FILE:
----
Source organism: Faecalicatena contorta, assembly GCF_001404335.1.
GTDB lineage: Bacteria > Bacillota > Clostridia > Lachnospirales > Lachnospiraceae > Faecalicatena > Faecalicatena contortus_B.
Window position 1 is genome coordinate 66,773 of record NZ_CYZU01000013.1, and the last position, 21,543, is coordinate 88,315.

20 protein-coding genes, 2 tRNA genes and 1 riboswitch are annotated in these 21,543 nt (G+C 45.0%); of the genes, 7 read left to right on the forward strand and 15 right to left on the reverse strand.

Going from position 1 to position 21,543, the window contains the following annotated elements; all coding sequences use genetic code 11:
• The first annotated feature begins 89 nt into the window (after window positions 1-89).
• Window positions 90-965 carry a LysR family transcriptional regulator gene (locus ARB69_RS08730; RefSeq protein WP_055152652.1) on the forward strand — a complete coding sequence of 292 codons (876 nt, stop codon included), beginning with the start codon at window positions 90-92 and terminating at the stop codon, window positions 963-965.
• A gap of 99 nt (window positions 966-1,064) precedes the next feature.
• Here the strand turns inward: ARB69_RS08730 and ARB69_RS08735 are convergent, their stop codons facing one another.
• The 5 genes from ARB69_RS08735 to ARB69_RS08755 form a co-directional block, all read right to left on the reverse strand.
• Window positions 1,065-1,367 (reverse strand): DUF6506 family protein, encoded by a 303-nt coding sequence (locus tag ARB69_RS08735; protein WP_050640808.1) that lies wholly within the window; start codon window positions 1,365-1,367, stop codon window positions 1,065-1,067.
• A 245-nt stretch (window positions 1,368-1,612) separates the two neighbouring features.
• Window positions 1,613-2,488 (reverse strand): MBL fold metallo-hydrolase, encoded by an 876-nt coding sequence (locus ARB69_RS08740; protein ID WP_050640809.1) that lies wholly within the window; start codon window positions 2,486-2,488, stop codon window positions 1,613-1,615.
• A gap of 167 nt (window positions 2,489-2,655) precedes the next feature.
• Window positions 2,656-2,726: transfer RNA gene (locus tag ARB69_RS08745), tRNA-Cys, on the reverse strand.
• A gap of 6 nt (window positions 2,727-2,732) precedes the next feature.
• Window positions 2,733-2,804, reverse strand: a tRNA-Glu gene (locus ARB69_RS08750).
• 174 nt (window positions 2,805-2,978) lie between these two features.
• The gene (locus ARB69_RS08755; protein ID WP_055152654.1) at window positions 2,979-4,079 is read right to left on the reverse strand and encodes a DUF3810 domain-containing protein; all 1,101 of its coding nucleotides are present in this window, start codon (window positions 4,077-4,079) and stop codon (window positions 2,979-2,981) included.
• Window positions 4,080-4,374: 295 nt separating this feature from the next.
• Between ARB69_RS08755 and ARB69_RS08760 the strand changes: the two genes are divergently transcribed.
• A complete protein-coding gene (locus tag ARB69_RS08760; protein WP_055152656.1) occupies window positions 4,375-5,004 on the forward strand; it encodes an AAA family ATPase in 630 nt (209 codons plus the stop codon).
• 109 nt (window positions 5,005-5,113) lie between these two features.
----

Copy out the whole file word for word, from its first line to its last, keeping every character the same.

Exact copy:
Source organism: Faecalicatena contorta, assembly GCF_001404335.1.
GTDB lineage: Bacteria > Bacillota > Clostridia > Lachnospirales > Lachnospiraceae > Faecalicatena > Faecalicatena contortus_B.
Window position 1 is genome coordinate 66,773 of record NZ_CYZU01000013.1, and the last position, 21,543, is coordinate 88,315.

20 protein-coding genes, 2 tRNA genes and 1 riboswitch are annotated in these 21,543 nt (G+C 45.0%); of the genes, 7 read left to right on the forward strand and 15 right to left on the reverse strand.

Going from position 1 to position 21,543, the window contains the following annotated elements; all coding sequences use genetic code 11:
• The first annotated feature begins 89 nt into the window (after window positions 1-89).
• Window positions 90-965 carry a LysR family transcriptional regulator gene (locus ARB69_RS08730; RefSeq protein WP_055152652.1) on the forward strand — a complete coding sequence of 292 codons (876 nt, stop codon included), beginning with the start codon at window positions 90-92 and terminating at the stop codon, window positions 963-965.
• A gap of 99 nt (window positions 966-1,064) precedes the next feature.
• Here the strand turns inward: ARB69_RS08730 and ARB69_RS08735 are convergent, their stop codons facing one another.
• The 5 genes from ARB69_RS08735 to ARB69_RS08755 form a co-directional block, all read right to left on the reverse strand.
• Window positions 1,065-1,367 (reverse strand): DUF6506 family protein, encoded by a 303-nt coding sequence (locus tag ARB69_RS08735; protein WP_050640808.1) that lies wholly within the window; start codon window positions 1,365-1,367, stop codon window positions 1,065-1,067.
• A 245-nt stretch (window positions 1,368-1,612) separates the two neighbouring features.
• Window positions 1,613-2,488 (reverse strand): MBL fold metallo-hydrolase, encoded by an 876-nt coding sequence (locus ARB69_RS08740; protein ID WP_050640809.1) that lies wholly within the window; start codon window positions 2,486-2,488, stop codon window positions 1,613-1,615.
• A gap of 167 nt (window positions 2,489-2,655) precedes the next feature.
• Window positions 2,656-2,726: transfer RNA gene (locus tag ARB69_RS08745), tRNA-Cys, on the reverse strand.
• A gap of 6 nt (window positions 2,727-2,732) precedes the next feature.
• Window positions 2,733-2,804, reverse strand: a tRNA-Glu gene (locus ARB69_RS08750).
• 174 nt (window positions 2,805-2,978) lie between these two features.
• The gene (locus ARB69_RS08755; protein ID WP_055152654.1) at window positions 2,979-4,079 is read right to left on the reverse strand and encodes a DUF3810 domain-containing protein; all 1,101 of its coding nucleotides are present in this window, start codon (window positions 4,077-4,079) and stop codon (window positions 2,979-2,981) included.
• Window positions 4,080-4,374: 295 nt separating this feature from the next.
• Between ARB69_RS08755 and ARB69_RS08760 the strand changes: the two genes are divergently transcribed.
• A complete protein-coding gene (locus tag ARB69_RS08760; protein WP_055152656.1) occupies window positions 4,375-5,004 on the forward strand; it encodes an AAA family ATPase in 630 nt (209 codons plus the stop codon).
• 109 nt (window positions 5,005-5,113) lie between these two features.